Woman Sues LinkedIn for $5 Million Over Data Breach

2012-06-21T02:21:47
ID THREATPOST:974C855D90D6C65E6E8F2BEF4CDAC067
Type threatpost
Reporter Anne Saita
Modified 2013-04-17T16:31:59

Description

Less than two weeks after learning more than 6 million stolen LinkedIn passwords were posted online, an Illinois woman is leading a class-action lawsuit against the professional networking site for using inadequate security tools to protect its members’ data.

Katie Szpyrka, who registered for a LinkedIn account in 2010, filed the lawsuit last week in U.S. District Court in Northern California. In the complaint, she claims LinkedIn violated its own privacy policy in failing to use industry standards to protect personally identifiable information.

The company encrypted passwords with a SHA-1 algorithm but neglected to salt the passwords before storing them. The salt makes it more difficult to determine the protected data. Preliminary reports also show hackers used a SQL injection attack to access the databases through the company’s Web site, according to the lawsuit.

“LinkedIn failed to use a modern hashing and salting function, and therefore drastically exacerbated the consequences of a hacker by bypassing its outer layer of security,” the complaint states. “In so doing, defendant violated its privacy policy’s promise to comply with industry standard protocols and technology for data security. … Had LinkedIn used proper encryption methods, and a hacker were able to penetrate LinkedIn’s network, he would be limited in his ability to inflict harm.”

The lawsuit also faults LinkedIn for not alerting users soon enough.

“Only after third party observers publicly announced the origin of the password list did LinkedIn become aware that its security had been breached and that confidential information had been removed. Initially, LinkedIn publicly responded by stating, ‘Our security team continues to investigate this morning’s reports of stolen passwords. At this time, we’re still unable to confirm that any security breach has occurred.'”

On June 9, the company admitted it was not handling user data in accordance with best practices, the suit said.

“That LinkedIn did not recognize its databases had been compromised until it was informed through public channels provides further evidence that the company didn’t adhere to industry standards. Specifically, LinkedIn did not implement, or it poorly implemented, an intrusion detection system to properly identify and quickly respond to attacks on its servers.”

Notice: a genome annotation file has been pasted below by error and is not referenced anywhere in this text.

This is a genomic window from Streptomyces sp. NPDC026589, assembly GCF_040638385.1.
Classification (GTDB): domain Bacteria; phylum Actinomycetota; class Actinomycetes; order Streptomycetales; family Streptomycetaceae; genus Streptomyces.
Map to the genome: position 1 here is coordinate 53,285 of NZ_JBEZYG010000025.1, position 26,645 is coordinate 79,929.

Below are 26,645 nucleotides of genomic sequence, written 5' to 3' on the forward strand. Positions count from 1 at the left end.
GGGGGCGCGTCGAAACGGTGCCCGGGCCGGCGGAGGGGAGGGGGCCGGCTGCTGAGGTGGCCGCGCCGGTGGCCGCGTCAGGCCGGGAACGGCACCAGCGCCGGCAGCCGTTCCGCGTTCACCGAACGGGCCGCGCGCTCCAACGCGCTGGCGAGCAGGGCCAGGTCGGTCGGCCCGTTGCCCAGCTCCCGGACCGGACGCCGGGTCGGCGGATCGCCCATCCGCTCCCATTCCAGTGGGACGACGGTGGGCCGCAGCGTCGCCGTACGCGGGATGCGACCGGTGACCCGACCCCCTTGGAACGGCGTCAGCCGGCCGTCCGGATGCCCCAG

Within days of an announcement, LinkedIn officials said it sent e-mails to breach victims, which represent a small percentage of its 120 million user base. But an anti-spam technology provider discovered about 250,000 of those impacted had flagged the official password reset notification as spam. Some found the message suspicious because of its timing and lack of detail; others routinely sent LinkedIn e-mail to spam folders to control the volume received.

A LinkedIn spokeswoman told Reuters today that the lawsuit was without merit.

“No member account has been breached as a result of the incident, and we have no reason to believe that any LinkedIn member has been injured,” Erin O’Harra said. “Therefore, it appears that these threats are driven by lawyers looking to take advantage of the situation. We believe these claims are without merit, and we will defend the company vigorously against suits trying to leverage third-party criminal behavior.”

Szpyrka, who maintained a premium LinkedIn account for about $26 a month, is represented by the firm Edelson McGuire, which on March 28 obtained a settlement against social gaming company RockYou over a 2009 data breach. RockYou denied any wrongdoing but agreed to pay Edelson almost $300,000 in legal fees.

Szpyrka is suing for $5 million or more in damages. Causes for action include (a) violation of California’s Unfair Competition Law for failing to properly safeguard sensitive personally identifiable information; (b) violation of the state’s Consumers Legal Remedies Act by stating it used industry standards when it did not; (c) breach of implied and actual contracts, implied good faith and fair dealing; and (d) negligence.